Friday, June 10, 2011

Accents Publishing 2011 Poetry Book Contest

Accents Publishing is happy to announce its 2011 International Poetry Book Contest.

Two winners will be selected – one by an independent judge, Lisa Williams, and one by the Senior Editor and founder of Accents Publishing, Katerina Stoykova-Klemer. Each winner will have his/her submission published and will receive a $500 cash prize. Additionally, the winners will be invited for a featured reading at a book premiere celebration event. All contest entries will be considered for regular publication with Accents Publishing, as well.

The entry fee is $20.00. Multiple submissions are allowed, as long as each one is accompanied by a separate entry fee and submission form. Winning books may be pre-ordered at the time of submission for $10.00 each.

A complete submission should include the following:
• A completed submission form
• Your manuscript, including
          o An acknowledgement page, if necessary 
          o Two title pages – one with name and contact information, one without 
• Your biography or CV 
• A check or a confirmation of payment via Paypal covering the $20 entry fee, plus any optional book preorders 

Please do not include a SASE, as notification will be made by email only.

We will accept submissions between February 1st and July 31st. Winners will be announced in August. The contest is open to any poet writing in English. Employees of Accents or family members of judges are ineligible to participate. Simultaneous submissions will be accepted, but please notify us immediately if your manuscript is accepted for publication elsewhere. 

Manuscripts should conform to the following guidelines:
• 60 to 120 pages of poetry
• Table of contents 
• Single spaced 
• Numbered pages  
• 11 pt font minimum  

Your name should not appear anywhere within the manuscript. Please do not send your only copy of your work, as manuscripts will be recycled. 

Entries should be mailed to: 
Accents Publishing 
Attn: Katerina Stoykova-Klemer 
P.O. Box 910456 
Lexington, KY 40591-0456 

Accents Publishing is an independent press for brilliant voices. For more information, or to download the submission form, please visit us at

Monday, June 6, 2011

grad level writing classes open for audit

Pine Manor College invites local writers to audit
graduate-level creative writing classes 

Pine Manor College is pleased to announce that a select number of graduate-level creative writing courses will be open to the public for auditing during the summer residency of its Solstice MFA Program, scheduled from July 8–July 17, 2011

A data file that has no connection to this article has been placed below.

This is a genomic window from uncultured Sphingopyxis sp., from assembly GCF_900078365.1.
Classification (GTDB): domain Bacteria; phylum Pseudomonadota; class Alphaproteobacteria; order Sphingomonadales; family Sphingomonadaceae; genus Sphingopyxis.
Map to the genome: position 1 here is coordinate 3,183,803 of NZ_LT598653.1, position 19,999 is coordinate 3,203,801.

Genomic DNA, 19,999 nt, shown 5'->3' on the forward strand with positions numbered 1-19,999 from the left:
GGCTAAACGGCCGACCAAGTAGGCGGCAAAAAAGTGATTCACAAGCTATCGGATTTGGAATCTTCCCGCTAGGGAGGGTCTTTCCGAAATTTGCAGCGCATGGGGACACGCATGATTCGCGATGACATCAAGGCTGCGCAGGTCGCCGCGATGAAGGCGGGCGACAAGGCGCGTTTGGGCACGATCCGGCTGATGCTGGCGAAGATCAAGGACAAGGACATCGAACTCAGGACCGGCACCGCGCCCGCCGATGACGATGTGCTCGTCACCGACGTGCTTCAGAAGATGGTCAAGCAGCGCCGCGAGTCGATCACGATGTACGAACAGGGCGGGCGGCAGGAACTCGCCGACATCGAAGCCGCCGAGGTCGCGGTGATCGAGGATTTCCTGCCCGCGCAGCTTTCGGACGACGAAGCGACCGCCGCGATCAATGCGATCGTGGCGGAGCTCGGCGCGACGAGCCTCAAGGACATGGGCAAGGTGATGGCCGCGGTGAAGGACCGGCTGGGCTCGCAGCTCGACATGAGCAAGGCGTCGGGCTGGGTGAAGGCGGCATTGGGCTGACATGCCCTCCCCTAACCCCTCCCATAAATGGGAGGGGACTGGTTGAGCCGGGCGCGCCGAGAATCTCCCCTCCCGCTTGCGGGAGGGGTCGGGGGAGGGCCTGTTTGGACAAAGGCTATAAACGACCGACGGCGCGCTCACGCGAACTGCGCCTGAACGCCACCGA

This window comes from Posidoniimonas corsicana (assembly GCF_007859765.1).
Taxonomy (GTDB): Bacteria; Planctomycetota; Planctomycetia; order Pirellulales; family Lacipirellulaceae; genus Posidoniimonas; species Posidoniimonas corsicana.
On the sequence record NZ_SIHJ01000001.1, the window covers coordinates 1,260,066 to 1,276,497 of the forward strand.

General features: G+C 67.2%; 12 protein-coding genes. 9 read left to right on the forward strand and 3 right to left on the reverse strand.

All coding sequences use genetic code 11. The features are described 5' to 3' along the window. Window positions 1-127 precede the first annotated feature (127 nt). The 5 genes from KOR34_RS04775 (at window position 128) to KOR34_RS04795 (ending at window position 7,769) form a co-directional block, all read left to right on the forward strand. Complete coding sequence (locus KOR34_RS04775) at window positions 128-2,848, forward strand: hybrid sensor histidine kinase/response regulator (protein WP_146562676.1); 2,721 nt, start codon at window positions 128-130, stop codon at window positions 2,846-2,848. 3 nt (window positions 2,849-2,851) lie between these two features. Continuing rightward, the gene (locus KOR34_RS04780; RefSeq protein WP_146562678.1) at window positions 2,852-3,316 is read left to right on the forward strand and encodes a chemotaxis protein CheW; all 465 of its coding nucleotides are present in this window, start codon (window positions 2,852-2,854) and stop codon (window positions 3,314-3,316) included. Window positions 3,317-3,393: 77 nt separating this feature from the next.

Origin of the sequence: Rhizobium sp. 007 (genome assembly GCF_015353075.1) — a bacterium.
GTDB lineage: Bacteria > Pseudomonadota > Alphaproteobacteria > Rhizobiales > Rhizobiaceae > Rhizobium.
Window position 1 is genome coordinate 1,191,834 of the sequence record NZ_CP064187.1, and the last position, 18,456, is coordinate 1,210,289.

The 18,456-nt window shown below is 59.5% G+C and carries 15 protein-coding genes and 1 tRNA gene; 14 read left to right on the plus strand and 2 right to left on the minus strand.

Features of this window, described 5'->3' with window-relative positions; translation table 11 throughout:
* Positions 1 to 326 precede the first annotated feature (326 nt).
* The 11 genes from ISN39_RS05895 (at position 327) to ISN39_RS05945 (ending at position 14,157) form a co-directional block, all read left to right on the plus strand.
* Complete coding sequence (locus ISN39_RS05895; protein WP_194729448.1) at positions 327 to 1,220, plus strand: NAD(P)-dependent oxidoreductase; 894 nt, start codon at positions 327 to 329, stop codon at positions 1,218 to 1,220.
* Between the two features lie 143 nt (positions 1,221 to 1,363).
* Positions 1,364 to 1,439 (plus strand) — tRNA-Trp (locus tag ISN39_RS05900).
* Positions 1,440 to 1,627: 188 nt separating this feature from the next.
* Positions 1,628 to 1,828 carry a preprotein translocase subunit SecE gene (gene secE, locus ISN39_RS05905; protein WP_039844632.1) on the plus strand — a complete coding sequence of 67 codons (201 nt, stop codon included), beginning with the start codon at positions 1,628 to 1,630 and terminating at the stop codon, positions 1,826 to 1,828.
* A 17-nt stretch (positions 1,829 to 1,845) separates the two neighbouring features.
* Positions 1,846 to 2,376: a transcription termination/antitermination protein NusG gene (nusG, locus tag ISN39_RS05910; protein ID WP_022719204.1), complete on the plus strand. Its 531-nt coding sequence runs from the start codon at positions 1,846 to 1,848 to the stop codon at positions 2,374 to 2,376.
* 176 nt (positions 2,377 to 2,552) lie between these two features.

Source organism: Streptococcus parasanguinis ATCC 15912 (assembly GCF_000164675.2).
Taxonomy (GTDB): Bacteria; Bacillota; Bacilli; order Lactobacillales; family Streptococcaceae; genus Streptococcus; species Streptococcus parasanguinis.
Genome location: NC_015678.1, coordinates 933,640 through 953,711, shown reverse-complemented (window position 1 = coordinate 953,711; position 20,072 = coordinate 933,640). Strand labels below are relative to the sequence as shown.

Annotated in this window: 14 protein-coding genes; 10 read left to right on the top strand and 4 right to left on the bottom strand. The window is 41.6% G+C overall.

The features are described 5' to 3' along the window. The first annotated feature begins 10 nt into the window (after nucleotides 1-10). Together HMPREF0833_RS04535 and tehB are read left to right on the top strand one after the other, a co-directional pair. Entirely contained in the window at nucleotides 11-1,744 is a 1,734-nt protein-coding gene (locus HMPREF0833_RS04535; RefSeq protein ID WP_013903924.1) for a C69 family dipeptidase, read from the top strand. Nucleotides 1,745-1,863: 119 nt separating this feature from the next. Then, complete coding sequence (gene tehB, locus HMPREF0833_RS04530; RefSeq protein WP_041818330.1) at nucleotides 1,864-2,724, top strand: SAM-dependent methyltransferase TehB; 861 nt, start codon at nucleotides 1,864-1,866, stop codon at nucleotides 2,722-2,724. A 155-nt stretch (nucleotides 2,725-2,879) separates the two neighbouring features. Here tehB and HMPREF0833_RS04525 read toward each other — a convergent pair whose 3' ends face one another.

Classes are open to serious writers working at all levels; auditors are encouraged to complete the advance preparation requirements for any MFA class they wish to attend. The registration fee is $25 per course for Solstice graduates/$35 per course for the general public; the deadline for enrolling as an auditor for the summer 2011 Residency is July 1, 2011.  

For course descriptions, our audit policy, and a downloadable registration form, visit 

Summer 2011 MFA classes that are open to the public include:

• The Political Novel
• The R&R Moment: Recognition & Reversal
• Point Of View in Fiction
• The Slant-Wise Mirror: Creating Speculative Fiction Images That Reflect Reality

Creative Nonfiction:
• The Experimental Essay: A Class for All Genres
• The Travel Essay as Gateway To Sacred Space

Persona - Across Genre:
• The Multiple Selves Within Me: Narrator As Persona In Literary Nonfiction
• Persona: Writing About Someone Other Than Yourself (Poetry & Fiction)

• Be Bold! Revise!
• Introduction to Prosody
• About the Music Inside Your Lines

Special Guest Q&A:
• Q&A with three-time Newbery Honor Winner Jacqueline Woodson

Need more info? 
Contact: Tanya Whiton, Assistant Director 
(617) 731-7697

Friday, June 3, 2011

new low-res MFA: Arcadia University

Have you discovered one of the latest additions to the low-res MFA family? The Arcadia University Creative Writing MFA program is the only program of its kind in the Philadelphia area and the first residency launches later this summer!

In addition to providing attentive online learning, the program will take students abroad to Edinburgh, Scotland for a unique learning experience. 

There is still time to apply for the July 22 deadline in order to attend the residency and begin the program this year.

For more info on the MFA program, visit Arcadia’s website: